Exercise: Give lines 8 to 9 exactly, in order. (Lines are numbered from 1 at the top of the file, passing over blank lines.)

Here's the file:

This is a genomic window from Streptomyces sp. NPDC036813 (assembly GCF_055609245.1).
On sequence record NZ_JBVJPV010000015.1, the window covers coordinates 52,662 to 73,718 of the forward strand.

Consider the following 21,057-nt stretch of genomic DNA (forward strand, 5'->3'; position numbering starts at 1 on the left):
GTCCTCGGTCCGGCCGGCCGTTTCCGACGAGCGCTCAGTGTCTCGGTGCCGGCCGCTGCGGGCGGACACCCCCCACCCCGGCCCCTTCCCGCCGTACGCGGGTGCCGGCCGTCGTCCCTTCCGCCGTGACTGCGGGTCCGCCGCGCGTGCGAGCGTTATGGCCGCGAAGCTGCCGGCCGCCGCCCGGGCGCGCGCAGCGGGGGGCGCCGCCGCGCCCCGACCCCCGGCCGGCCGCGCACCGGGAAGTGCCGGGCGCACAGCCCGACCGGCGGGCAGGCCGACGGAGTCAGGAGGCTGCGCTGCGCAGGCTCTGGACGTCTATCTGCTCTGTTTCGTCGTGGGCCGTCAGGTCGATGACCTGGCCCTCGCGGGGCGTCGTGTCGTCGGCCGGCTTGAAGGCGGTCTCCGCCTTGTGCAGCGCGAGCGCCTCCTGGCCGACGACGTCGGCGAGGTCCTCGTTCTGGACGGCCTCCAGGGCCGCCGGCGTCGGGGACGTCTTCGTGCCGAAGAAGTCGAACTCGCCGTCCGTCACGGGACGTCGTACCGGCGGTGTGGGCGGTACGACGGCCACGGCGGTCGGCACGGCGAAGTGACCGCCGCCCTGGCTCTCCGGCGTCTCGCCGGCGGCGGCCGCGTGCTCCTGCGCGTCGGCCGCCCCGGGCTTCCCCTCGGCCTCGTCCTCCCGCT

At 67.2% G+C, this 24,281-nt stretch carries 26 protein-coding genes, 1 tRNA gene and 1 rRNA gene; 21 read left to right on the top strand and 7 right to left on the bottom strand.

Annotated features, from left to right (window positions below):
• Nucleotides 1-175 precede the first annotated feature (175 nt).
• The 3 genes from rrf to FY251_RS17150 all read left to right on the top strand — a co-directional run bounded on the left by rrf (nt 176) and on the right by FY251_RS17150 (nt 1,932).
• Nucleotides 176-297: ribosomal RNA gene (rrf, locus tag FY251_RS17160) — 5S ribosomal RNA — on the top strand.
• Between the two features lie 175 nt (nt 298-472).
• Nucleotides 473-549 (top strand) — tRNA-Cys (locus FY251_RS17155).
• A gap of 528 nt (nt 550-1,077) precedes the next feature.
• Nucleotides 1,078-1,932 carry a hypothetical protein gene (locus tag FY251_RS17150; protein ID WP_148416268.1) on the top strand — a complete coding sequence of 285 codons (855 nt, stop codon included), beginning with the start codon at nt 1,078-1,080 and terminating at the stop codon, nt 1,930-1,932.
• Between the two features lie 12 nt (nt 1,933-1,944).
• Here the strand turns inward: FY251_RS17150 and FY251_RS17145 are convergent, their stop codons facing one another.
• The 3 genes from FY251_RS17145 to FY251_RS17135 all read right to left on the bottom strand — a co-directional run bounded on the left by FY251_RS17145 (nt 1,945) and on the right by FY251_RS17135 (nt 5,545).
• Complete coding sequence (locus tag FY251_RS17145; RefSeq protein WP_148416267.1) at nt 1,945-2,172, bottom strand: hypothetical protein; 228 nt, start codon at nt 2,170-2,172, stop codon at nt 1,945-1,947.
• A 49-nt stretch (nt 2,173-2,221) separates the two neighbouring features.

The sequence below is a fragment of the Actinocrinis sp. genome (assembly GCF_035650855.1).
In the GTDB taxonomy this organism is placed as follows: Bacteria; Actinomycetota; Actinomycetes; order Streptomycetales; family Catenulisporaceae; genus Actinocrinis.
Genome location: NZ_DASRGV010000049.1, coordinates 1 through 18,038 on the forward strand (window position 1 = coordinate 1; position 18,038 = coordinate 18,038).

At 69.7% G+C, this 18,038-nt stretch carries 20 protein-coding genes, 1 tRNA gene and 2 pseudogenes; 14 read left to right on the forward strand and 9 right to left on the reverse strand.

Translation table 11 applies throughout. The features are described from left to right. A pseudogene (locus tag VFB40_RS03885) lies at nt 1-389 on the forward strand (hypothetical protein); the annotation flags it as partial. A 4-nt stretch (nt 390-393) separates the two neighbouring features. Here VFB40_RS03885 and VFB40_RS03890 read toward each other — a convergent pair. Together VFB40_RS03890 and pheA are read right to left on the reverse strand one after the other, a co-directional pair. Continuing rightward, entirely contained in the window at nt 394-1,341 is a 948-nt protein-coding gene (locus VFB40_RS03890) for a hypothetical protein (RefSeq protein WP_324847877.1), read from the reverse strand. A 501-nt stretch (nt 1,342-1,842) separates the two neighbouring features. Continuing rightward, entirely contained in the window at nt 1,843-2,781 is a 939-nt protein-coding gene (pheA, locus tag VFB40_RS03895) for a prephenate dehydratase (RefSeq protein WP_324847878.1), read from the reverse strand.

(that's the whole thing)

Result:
• The 3 genes from rrf to FY251_RS17150 all read left to right on the top strand — a co-directional run bounded on the left by rrf (nt 176) and on the right by FY251_RS17150 (nt 1,932).
• Nucleotides 176-297: ribosomal RNA gene (rrf, locus tag FY251_RS17160) — 5S ribosomal RNA — on the top strand.